On one side is the kitchen/ dining and play room area, including a tightly designed work station with units by Schuller and sourced through David Lane Kitchens. Colour is a teal grey topped with a composite granite worktop in white and appliances include a one-off extractor that was an expensive flourish and it’s filtered, rather than extracted because of air-tightness. That architectural staple, the corner window, is tucked into the south-eastern end of the room.
A large dining area stretches south where a wall of glazing includes sliding doors to a limestone terrace and between both areas, the playroom/ sunroom projects onto the side garden.
The doors and windows are aluminium-coated, triple-glazed units with matt steel trim and hefty feature hinges. The Gahans have also used the same RAL colour, (a central European colour standard) in the aluminium cladding on the facade and in the parapet/fascia. Walls are white and floors are solid oak, (when not ceramic), as are the doors and skirting. Cleverly, the Gahans contracted O’Flynn Flooring for doors, skirting architrave and stairs. (Stair details include a steel rail inlay as a sensory break and for grip.)
Judith Gahan took to the roads and the super highway to source her fixtures and fittings:
“I had a strong opinion on the colour scheme. I wanted ceramic tiles coloured grey but hadn’t seen anything that wasn’t shiny or slippery and was affordable.
“So I drove around to see what I could get and Lynch’s tiles in Carrigtwohill were great and they have good accessories too,” she says.
” We saw everything everywhere — you have to look around and Ikea’s fantastic. It will work with what you’ve bought and because we couldn’t buy everything we saw, we looked to see if we could get the same online.”
The biggest spend was on lighting, it’s Judith’s thing, and she sourced a stand-out spiral light for the ‘adult’ living room in Spain, at half the cost of the original. Other design-led lighting was sourced in Germany, including the Ice Globes in the family room and everything else came from Kelleher’s in Cork, she says.
The house has two living rooms, the upper level being an adult space, and while it’s open to the lower level via a glass balustrade, folding oak doors can be used for privacy.
Alongside the living room is Judith’s dedicated studio, (her art hangs through the house) and up another level is the bedroom floor with two en suite rooms, two children’s bedrooms and a main bathroom, with some funky fittings courtesy of Mirage in Tipperary, Ideal Standard and MD O’Shea, Ballincollig.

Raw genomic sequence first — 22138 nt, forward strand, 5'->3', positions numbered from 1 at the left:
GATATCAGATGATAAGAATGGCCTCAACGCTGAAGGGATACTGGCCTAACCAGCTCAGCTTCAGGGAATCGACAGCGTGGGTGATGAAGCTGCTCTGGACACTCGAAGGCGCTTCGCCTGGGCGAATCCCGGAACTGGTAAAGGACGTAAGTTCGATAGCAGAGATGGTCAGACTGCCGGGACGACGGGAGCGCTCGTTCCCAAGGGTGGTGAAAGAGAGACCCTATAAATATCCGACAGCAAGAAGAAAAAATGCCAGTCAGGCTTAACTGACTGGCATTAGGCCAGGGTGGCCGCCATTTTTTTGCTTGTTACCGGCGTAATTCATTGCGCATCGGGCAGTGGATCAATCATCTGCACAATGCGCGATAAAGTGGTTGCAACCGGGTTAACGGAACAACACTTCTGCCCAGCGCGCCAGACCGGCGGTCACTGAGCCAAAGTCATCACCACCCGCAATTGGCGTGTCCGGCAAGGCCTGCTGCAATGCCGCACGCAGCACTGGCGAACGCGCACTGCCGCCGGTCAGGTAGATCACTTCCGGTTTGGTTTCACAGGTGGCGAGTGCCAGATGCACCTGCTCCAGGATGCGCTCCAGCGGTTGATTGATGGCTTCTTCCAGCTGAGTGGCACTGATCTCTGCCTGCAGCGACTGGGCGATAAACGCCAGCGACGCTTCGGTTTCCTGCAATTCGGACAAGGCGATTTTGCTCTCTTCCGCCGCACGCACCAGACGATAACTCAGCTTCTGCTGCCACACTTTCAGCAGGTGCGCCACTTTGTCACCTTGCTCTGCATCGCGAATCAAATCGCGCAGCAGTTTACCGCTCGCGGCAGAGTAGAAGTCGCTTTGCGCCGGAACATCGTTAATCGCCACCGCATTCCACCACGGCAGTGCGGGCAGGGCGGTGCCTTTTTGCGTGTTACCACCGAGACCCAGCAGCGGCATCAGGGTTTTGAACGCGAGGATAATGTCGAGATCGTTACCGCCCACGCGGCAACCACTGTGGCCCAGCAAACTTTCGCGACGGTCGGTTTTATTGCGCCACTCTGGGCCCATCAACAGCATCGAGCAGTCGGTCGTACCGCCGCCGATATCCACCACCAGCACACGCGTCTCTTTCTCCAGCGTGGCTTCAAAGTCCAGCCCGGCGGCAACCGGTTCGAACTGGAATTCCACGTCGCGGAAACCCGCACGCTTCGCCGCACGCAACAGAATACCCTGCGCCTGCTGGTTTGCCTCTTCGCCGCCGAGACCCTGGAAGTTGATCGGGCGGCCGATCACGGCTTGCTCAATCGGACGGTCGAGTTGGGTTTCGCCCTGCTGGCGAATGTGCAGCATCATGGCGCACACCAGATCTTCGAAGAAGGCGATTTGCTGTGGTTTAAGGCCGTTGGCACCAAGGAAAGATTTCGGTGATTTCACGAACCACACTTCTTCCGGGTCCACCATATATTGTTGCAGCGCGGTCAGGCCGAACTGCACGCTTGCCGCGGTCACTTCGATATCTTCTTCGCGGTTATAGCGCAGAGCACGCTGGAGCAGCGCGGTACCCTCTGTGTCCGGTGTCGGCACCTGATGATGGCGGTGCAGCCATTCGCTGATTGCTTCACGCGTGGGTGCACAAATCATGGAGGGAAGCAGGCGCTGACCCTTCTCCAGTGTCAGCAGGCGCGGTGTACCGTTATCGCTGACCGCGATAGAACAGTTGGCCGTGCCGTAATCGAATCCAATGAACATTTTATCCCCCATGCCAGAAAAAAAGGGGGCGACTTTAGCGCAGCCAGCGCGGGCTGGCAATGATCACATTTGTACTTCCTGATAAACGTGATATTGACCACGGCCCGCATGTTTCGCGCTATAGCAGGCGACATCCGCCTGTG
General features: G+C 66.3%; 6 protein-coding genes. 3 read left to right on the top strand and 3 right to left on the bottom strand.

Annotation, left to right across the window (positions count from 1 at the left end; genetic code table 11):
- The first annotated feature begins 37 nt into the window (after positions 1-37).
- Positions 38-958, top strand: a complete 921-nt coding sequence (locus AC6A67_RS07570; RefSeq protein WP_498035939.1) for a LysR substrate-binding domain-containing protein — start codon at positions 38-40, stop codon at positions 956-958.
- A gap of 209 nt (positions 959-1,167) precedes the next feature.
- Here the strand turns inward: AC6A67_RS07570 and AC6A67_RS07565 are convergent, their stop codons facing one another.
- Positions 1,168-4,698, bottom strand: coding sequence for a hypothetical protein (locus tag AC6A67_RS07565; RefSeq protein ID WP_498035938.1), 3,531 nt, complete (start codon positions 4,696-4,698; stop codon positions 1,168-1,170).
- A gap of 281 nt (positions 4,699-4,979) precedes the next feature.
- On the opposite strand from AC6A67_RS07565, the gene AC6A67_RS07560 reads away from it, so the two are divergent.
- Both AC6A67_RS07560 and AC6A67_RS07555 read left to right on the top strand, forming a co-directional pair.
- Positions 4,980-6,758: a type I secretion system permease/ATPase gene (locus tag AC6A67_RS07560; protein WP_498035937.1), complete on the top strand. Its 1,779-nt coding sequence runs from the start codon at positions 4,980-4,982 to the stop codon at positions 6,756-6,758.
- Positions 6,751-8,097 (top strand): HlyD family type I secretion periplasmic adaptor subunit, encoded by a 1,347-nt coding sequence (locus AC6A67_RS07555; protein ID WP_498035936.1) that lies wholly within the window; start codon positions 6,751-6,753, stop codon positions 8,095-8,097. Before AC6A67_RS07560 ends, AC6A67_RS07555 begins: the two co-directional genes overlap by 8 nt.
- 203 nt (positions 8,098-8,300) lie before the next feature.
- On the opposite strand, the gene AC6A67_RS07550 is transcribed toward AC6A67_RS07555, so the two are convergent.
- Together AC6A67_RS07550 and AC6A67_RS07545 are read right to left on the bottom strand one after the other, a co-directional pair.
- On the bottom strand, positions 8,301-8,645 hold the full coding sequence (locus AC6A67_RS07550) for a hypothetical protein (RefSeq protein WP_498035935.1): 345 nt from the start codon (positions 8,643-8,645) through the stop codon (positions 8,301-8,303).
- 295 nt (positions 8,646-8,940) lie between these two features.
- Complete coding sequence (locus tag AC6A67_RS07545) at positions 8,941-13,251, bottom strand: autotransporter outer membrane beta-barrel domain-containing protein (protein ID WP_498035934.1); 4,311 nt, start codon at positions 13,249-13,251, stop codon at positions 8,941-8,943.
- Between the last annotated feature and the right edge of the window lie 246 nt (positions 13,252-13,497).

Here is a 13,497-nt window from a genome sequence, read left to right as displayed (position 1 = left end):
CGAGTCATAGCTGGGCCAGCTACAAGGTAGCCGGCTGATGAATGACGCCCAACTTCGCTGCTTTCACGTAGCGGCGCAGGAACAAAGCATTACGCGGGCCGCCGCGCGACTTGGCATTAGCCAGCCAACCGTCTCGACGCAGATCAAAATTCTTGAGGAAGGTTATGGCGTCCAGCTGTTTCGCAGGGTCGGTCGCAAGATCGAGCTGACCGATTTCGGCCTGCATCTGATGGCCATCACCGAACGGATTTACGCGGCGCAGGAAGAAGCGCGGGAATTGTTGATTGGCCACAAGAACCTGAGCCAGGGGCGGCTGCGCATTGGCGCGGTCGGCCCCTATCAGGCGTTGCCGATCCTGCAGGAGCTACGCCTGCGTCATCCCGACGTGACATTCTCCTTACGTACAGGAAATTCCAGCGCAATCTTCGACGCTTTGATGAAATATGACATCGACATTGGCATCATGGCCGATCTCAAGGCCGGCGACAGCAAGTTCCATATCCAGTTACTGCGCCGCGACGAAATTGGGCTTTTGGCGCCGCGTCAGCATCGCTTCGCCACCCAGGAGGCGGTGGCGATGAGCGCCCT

The master bedroom has a full Hulsta bedroom suite, from Keatings, Cork, and this low slung leather bed, includes underlit, iroko side tables with dark lime drawers and matching, cantilevered shelving overhead.
A glossy black side table is Ikea, as are the built-in wardrobes and the bathroom pieces are Mirage.
On the ground floor, and tucked away to the north-east, is a fully functional au pair suite, with separate bathroom and a cute kitchenette unit from Ikea.
Here, too, is the nerve centre for the smart home system and the laundry/utility area. A guest bathroom, with cloakroom, is tucked neatly off the hallway.
The house has five bedrooms, three of which are en suite and acres of warm, bright living space, and should run on a fraction of the cost of a standard home. And then, it’s beautiful too, inside and out, and so fit for purpose — it’s ingenious.
Cube house — living squared.
Deady Gahan Architects and Cube Haus
Eamonn Gahan and David Deady founded Deady Gahan Architects in January 2004, a design-orientated architectural company based at Little Island, Cork.
Deady Gahan Architects has completed a number of buildings in all sectors, from public buildings like Inniscarra National Rowing Centre to commercial buildings such as The Lee Road Medical Centre, Passage West Credit Union, St Paul’s Garda Credit Union and Bank of Ireland projects.
Deady Gahan Architects have also completed residential projects for multiple-unit housing schemes such as Crawford Woods in Glanmire to one-off houses for private clients throughout Munster.